For example, in the U.K, we would write 25th September 2014 as 25/09/2014, but in the U.S.A, they would write it 09/25/2014 or September 25th 2014. 

So to avoid any confusion, make sure you know how the date is written in the country your letter is being sent to. And when in doubt, remember that Google is always your best friend in these circumstances.

3 – Letter starters

Starting your letter on the right note is essential to set the tone and engage the recipient. Depending on your relationship with the person, there are standard greetings you may use. These vary in levels of formality.

Letter writing

Formal greetings:

To whom it may concern - Use this when addressing someone you don’t know the name of.

Dear (Mr X, Mrs Y, Ms Z) - Use this when you know the name of the person you are addressing but who you do not know personally.

Dear Sir/ Dear Madam - Use this when you do not know the person’s name, but you know their gender.

Dear Sirs - Similar to “to whom it may concern”, use this when addressing a group of people that you don’t know the name of.

Although outdated, this greeting is used regardless of gender, and you will find some businesses that still send letters addressed in this way. 

Semi-formal greetings:

Dear (Ian) - Use this when you know the first name of the person and have a cordial relationship with.

In some workplaces, this is used despite having no personal relationship with the person as a way of making the correspondence feel more personal.

To (Alex) - It works similarly to dear, but it is slightly less formal. Use this when you know the person well but still want to keep a degree of formality in your letter.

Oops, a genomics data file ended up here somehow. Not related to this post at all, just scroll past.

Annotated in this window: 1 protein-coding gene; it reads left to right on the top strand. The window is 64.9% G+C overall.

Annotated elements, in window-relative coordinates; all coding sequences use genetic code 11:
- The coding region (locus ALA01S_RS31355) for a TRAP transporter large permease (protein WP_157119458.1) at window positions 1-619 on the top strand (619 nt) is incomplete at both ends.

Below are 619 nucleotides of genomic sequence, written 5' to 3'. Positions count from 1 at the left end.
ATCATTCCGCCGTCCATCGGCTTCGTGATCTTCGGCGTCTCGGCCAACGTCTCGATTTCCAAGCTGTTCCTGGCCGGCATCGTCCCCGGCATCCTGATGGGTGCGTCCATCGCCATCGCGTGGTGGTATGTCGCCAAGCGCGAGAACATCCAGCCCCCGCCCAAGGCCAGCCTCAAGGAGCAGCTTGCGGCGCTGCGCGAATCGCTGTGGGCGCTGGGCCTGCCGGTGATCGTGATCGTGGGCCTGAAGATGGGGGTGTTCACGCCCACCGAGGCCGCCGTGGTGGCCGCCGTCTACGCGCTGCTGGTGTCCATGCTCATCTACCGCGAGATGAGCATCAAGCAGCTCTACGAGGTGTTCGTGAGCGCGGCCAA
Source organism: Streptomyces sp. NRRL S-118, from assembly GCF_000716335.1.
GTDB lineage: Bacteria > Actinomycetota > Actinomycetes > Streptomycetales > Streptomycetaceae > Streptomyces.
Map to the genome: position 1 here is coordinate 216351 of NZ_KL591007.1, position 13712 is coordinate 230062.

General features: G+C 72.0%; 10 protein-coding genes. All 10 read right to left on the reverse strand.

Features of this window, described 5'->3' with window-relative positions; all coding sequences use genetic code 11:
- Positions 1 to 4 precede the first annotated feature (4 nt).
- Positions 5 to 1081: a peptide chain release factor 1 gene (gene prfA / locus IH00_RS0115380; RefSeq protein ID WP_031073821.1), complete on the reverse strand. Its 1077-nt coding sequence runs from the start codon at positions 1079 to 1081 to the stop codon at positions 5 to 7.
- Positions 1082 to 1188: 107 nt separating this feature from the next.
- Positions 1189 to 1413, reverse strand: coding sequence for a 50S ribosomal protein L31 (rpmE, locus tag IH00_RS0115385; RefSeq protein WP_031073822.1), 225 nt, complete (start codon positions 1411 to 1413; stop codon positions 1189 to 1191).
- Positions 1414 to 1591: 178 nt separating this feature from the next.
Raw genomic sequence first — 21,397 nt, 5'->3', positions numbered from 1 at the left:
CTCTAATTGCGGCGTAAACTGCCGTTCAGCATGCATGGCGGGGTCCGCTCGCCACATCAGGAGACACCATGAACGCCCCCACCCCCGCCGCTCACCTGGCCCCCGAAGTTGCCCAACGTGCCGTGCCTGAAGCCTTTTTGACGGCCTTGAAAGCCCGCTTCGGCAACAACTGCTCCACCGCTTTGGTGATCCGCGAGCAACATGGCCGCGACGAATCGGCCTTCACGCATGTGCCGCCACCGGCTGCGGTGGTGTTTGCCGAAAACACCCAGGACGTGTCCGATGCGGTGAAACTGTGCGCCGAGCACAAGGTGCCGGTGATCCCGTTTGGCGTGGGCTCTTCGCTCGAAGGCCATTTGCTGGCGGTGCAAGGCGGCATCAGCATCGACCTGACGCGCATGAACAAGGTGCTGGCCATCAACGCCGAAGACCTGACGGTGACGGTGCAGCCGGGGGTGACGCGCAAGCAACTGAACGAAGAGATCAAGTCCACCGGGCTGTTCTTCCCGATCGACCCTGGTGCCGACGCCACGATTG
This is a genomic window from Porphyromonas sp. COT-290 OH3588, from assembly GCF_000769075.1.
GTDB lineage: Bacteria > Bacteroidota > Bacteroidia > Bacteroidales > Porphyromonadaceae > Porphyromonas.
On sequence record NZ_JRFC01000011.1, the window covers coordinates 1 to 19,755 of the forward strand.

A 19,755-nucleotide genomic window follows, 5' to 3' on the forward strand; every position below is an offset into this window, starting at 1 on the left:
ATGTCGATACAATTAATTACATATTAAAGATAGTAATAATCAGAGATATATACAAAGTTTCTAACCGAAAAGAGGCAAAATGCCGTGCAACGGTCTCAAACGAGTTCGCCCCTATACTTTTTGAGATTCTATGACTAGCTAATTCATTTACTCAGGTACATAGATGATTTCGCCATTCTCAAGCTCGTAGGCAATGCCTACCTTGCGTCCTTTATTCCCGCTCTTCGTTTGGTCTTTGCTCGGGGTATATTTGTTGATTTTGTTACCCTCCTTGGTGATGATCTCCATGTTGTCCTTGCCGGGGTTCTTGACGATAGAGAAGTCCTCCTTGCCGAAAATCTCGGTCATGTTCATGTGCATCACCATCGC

Informal greeting:

Hey (Maria) - When you have a very close relationship with someone and want to skip the formalities, a simple “hey” is an easy way to set your letter up.

4 – The body of your text

Finally! You’ve set your letter up with the correct format, and you’re ready to get to the point. The body of your letter gives all the details you want to let the recipient know. 

When writing a letter, it is good practice to avoid big blocky paragraphs of text as this can disengage your reader, and they probably won’t finish reading your letter. 

If you are writing a business letter, make sure you start your letter with the most critical information and develop the details in each of the following paragraphs. This way, you will keep your letter reader interested, and they are more likely to read until the end.

If you know the person well, like a friend or family member, you may want to start with a friendly “hope you are doing well”. Showing that you care about someone will warm their heart and make them want to continue reading the letter.

Similarly, if you are writing to a loved one, don’t worry about your tone or words; just write from the heart as you would usually talk to them. After all, anything you write them will be a hit.

You may want to make a rough plan of what you want to write so that you can confidently commit pen to paper.

Hand-written letter

5 – Signing off

Phew, we’re onto the final step. One last line to wrap this letter with a neat bow, ready to send off in the post.

Just like with our greetings, finishing your letter will depend on who you are writing too and the need for formality.

Formal finishers:

Yours faithfully - Use this if you don’t know the person’s name.

Yours sincerely - Use this for a formal letter where you have named the recipient at the beginning

Semi-formal finishers:

Many thanks/ thanks - Use this in a business letter where you know the recipient and have asked them to take action on something in the body of the letter.

Best wishes - Use this in informational letters where you have a good relationship with the recipient.

Informal finishers: